Colombian DNA Bank Helps to Identify Armed Conflict Victims

Uploaded by VJMEspanol on 13.11.2011

On this day, for a lot of mothers who had their sons missing,
their hope to find them alive dies.
The uncertainty ends with the delivery of their bony remains.
The identification of these bodies was possible thanks to genetic
comparisons made in forensic science laboratories in Colombia,
a process that has become the only hope for thousands of families
that search for the recovery of at least 60,000 missing people
in the entire country as a consequence of the armed conflict.
The crisis of missing people in Colombia has made the scientists of this country
consider creating a bank of genetic information bank,
which would be the first of its kind in America, and perhaps in the world.
We had go to all of the places that had been the center of all of this violence,
trying to get families to report these acts. And not only that, but we also obtained a
biological sample, which is usually a blood sample or a mouth swab,
to try to make a genetic profile. We put it in a database
and then made comparisons with all of the corpses
that were unidentifiable.
The task of identification starts in the forensic anthropologist laboratory.
They conduct a detailed inventory to try to rebuild the osseous structure.
Then the bio-anthropologist study begins, in which there is a diagnosis of each one
of the anthropologist variables: the age, sex, ancestral patron,
height and individual features to rebuild the biological profile
of the individual and to fully identify him.
The corpses come from mass graves in fields with different geological configurations.
These circumstances determined the state of conservation
of the corpse and the decomposition process.
This corpse was dismembered. It's incomplete. It was eroded by the burial
or inhumation method. On the other hand, that other corpse is well preserved.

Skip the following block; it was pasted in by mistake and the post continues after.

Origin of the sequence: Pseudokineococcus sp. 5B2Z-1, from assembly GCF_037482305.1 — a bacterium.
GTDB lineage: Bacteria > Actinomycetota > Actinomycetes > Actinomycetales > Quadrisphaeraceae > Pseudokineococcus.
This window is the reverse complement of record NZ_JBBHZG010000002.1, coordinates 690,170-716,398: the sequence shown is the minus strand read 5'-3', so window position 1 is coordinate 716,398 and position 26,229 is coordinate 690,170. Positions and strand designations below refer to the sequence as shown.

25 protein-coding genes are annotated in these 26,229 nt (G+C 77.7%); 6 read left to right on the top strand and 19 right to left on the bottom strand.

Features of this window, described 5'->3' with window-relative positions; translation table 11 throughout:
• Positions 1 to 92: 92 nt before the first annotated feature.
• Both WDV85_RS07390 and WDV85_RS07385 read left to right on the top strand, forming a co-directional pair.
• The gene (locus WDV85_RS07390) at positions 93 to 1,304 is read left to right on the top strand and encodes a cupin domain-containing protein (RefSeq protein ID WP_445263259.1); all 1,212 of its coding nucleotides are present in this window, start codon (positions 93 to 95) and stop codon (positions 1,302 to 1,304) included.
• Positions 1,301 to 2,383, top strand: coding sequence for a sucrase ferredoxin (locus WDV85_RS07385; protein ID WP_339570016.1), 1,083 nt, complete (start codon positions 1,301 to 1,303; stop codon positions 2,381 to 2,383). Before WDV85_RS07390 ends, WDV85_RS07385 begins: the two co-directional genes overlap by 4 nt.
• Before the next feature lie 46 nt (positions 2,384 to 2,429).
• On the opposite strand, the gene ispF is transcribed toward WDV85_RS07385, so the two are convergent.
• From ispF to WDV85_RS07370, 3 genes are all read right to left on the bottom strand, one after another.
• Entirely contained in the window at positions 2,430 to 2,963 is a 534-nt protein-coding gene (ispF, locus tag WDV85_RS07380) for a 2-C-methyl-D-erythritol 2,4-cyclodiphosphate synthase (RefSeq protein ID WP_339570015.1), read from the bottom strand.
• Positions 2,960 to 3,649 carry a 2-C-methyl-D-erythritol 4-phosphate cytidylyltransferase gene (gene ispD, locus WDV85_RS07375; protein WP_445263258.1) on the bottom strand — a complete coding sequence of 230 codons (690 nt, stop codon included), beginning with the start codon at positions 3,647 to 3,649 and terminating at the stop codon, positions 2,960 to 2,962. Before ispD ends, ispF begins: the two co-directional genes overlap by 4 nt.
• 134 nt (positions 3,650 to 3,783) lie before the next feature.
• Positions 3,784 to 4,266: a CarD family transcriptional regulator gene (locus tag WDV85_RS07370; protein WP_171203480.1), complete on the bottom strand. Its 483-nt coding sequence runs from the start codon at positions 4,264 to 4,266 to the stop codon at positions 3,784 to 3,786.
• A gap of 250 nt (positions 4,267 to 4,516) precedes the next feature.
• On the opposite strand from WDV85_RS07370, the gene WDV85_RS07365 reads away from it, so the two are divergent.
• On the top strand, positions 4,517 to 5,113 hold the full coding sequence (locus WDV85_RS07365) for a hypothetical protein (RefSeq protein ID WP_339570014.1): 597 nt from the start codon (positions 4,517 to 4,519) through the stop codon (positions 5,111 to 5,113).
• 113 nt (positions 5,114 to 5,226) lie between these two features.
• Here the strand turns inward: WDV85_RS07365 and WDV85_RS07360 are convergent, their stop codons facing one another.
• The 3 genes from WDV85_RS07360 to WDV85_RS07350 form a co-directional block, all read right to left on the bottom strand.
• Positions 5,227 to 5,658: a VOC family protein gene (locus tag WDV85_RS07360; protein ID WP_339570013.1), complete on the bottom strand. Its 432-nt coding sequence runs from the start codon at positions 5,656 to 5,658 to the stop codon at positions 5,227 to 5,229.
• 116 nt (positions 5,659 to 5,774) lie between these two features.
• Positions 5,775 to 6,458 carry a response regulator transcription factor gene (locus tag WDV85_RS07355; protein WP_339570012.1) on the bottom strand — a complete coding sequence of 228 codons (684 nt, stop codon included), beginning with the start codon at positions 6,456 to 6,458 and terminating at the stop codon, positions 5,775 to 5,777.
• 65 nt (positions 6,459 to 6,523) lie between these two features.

It came from a non-acid field. This, however, is too acid, too clay-like, very close to the sea, which
makes the body decompose easily.
The majority of the corpses show fractures and clear signs of torture,
characteristics which enable the forensics to determine the circumstances surrounding the death.
This is a case in which the death was caused by a firearm projectile.
Here we have it in the skull. That is what we call -- or is called in the military media -- the finishing shot.
The firearm projectile entered by the occipital region and went out by the facial region,
destroying part of the zygomatic bone and the orbits.
But despite knowing the precise causes of the death, and establishing
the race, sex, height and age, they don't know who the victim is.
The problem that we have in our country is that since there are a lot of missing persons,
in order to identify them precisely with genetic tests, it is essential
to be able to count on the closest biological relatives of the victim.
It is only in this way that they can conduct a comparative DNA study.
DNA is an individual genetic registry that establishes specific
characteristics of the legacy from the chromosomes of the mother and the father.
The identification of each body is made from the DNA
extraction that is preserved on the osseous remains.
It is necessary to extract it principally from the long bones, mainly because
they allow the DNA to be more integral in the center of the long bones. If it is
better preserved, the DNA is less exposed to the adverse conditions of the
environment in the place where the corpses are buried.
The bone is pulverized and then some reactive
chemicals are added to the obtained sample, which separate the DNA.
In just one year in Colombia, nearly 2,000 corpses have been exhumed,
and 500 have been fully identified, thanks to the acquisition of genetic analysis equipment,
which can make multiple comparisons simultaneously.
For statistical analysis, we have software that is unique to Colombia.
It's called "DNA View." The training was conducted by the person
who created the software -- Doctor Charles Bremer -- and it truly allows
us to obtain more reliable and faster results in the laboratory.
The Colombian forensic teams have become respected authorities around the continent.
The complexity of their job has led them to
interchange experiences with forensics in Bosnia and Argentina.
There are some aggravating factors regarding this situation, which are different from what we have
seen in other countries, because we are still in the midst of
the conflicts that we see in our country. The armed conflicts have not ceased,
and that really limits a lot the work of retrieving bodies.
The Colombian forensics are aware that the task of identifying so many victims
is a process that will take many years, but they are
nonetheless ready to share their experience with specialists from other countries
where armed conflicts result in thousands of missing people.